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Garlic

From Wikipedia, the free encyclopedia Allium sativum, commonly known as garlic, is a species in the onion genus, Allium. Its close relatives include the onion, shallot, leek, chive,[1] and rakkyo.[2] Dating back over 6,000 years, garlic is native to central Asia,[3] and has long been a staple in the Mediterranean region, as well as a frequent seasoning in Asia, Africa, and Europe. It was known to Ancient Egyptians, and has been used throughout its history for both culinary and medicinal purposes.[4]

Description Allium sativum is a bulb. It grows up to 0.6 m (2ft) in height. Its hardiness is USDA Zone 8. It produces hermaphrodite owers. Pollination occurs by insects and bees. Origin and major types

ancestry of cultivated garlic is not denitively established. According to Zohary and Hopf,[5] "A difculty in the identication of its wild progenitor is the sterility of the cultivars", though it is thought to be descendent from the species Allium longicuspis, which grows wild in central and
The southwestern Asia.[6][7] Allium sativum grows in the wild in areas where it has become naturalised. The "wild garlic", "crow garlic", and "eld garlic" of Britain are members of the species Allium ursinum, Allium vineale, and Allium oleraceum, respectively. In North America, Allium vineale (known as "wild garlic" or "crow garlic") and Allium canadense, known as "meadow garlic" or "wild garlic" and "wild onion", are common weeds in elds.[8] One of the best-known

"garlics", the so-

called elephant garlic, is actually a wild leek (Allium ampeloprasum), and not a true garlic. Single clove garlic (also called pearl or solo garlic) originated in the Yunnan province of China. European garlic

Italian garlic PDO (Aglio Bianco Polesano) There Varieties Within the species, Allium sativum, there are also two main subspecies[9] or varieties.[10] Allium sativum var. ophioscorodon (Link) Dll, called Ophioscorodon, or hard necked garlic, includes porcelain garlics, rocambole garlic, and purple stripe garlics. It is sometimes considered to be a separate species, Allium ophioscorodon G.Don. Allium sativum var. sativum, or

are a number of garlics with Protected Geographical Status in Europe; these include:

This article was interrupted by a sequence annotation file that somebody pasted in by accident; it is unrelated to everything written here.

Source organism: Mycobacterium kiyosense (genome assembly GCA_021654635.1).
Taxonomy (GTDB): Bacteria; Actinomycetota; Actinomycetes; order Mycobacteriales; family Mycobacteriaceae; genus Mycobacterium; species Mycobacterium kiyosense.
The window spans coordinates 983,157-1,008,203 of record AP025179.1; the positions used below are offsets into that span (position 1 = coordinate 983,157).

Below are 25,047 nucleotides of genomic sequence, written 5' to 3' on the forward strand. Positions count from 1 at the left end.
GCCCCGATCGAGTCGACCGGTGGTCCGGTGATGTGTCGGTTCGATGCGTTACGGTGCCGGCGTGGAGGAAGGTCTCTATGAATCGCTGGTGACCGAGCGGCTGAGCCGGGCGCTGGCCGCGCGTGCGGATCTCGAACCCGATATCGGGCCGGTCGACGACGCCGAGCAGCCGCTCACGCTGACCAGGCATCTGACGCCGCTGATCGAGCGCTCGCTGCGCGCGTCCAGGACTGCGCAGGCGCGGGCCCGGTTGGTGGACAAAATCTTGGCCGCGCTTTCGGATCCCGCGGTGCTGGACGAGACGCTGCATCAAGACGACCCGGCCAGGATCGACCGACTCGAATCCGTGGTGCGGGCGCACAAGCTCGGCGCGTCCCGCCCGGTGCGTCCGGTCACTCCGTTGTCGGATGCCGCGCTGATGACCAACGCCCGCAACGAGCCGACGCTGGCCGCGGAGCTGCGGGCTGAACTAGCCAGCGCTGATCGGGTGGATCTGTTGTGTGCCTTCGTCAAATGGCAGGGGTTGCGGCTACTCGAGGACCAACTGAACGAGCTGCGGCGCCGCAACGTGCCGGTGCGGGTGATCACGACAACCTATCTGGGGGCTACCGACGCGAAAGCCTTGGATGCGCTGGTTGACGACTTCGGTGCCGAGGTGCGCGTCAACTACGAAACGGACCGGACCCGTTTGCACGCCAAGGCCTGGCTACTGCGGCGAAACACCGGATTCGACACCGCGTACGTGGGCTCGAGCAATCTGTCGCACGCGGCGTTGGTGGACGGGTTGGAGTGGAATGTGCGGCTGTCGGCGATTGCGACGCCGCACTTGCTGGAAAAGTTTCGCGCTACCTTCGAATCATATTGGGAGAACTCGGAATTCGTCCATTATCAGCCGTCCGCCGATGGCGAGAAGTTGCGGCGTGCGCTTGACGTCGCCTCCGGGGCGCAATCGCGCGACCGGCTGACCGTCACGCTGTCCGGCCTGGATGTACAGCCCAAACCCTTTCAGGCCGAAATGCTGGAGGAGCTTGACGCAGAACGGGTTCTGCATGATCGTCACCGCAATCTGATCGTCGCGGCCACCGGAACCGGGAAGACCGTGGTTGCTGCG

Aglio Bianco Polesano from Veneto, Italy (PDO) Aglio di Voghiera from Ferrara, Emilia-Romagna, Italy (PDO) Ail blanc de Lomagne from Lomagne in the Gascony area of France (PGI) Ail de la Drme from Drme in France (PGI) Ail rose de Lautrec a rose/pink garlic from Lautrec in France (PGI) Ajo Morado de Las Pedroeras a rose/pink garlic from Las Pedroeras in Spain (PGI)

soft-necked garlic, includes artichoke garlic, silverskin garlic, and creole garlic. Bulb garlic is available in many forms, including fresh, frozen, dried, fermented (black garlic) and shelf stable products (in tubes or jars). In
addition, see Culinary uses for other edible parts of the garlic plant. Cultivation

While sexual propagation of garlic is indeed possible, nearly all of the garlic in cultivation is propagated asexually, by planting individual cloves in the ground.[6] In cold climates, cloves are planted in the fall, about six
Garlic is easy to grow and can be grown year-round in mild climates. weeks before the soil freezes, and harvested in late spring.[11] Garlic plants are usually very hardy, and are not attacked by many pests or diseases. Garlic plants are said to repel rabbits and moles.[2] Two of the major pathogens that attack garlic are nematodes and white rot disease, which remain in the soil indenitely after the ground has become infected.[6] Garlic also can suffer from pink root, a typically nonfatal disease that stunts the roots and turns them pink or red.[12] Garlic plants can be grown closely together, leaving enough space for the bulbs to mature, and are easily grown in containers of sufcient depth. When selecting garlic for planting, it is important to pick large heads from which to separate cloves. Large cloves, along with proper spacing in the planting bed, will also improve head size. Garlic plants prefer to grow in a soil with a high organic material content, but are capable of growing in a wide range of soil conditions and pH levels.[6] There are different types or subspecies of garlic, most notably hardneck garlic and softneck garlic. The latitude where the garlic is grown affects the choice of type as garlic can be day-length sensitive. Hardneck garlic is generally grown in cooler climates; softneck garlic is generally grown closer to the equator.[13][14] Garlic scapes are removed to focus all the garlic's energy into bulb growth. The scapes can be eaten raw or cooked.[11][15] Production trends

Garlic is grown globally, but China is by far the largest producer of garlic, with approximately 10.5 million tonnes (23 billion pounds) grown annually, accounting for over 77% of world output. India (4.1%) and South Korea (2%) follow, with Egypt and Russia (1.6%) tied in fourth place and the United States (where garlic is grown in every state except for Alaska) in sixth place (1.4%).[16] This leaves 16% of global garlic production in countries that each produce less than 2% of global output. Much of the garlic production in the United States is centered in Gilroy, California, which calls itself the "garlic capital of the world".[17]Uses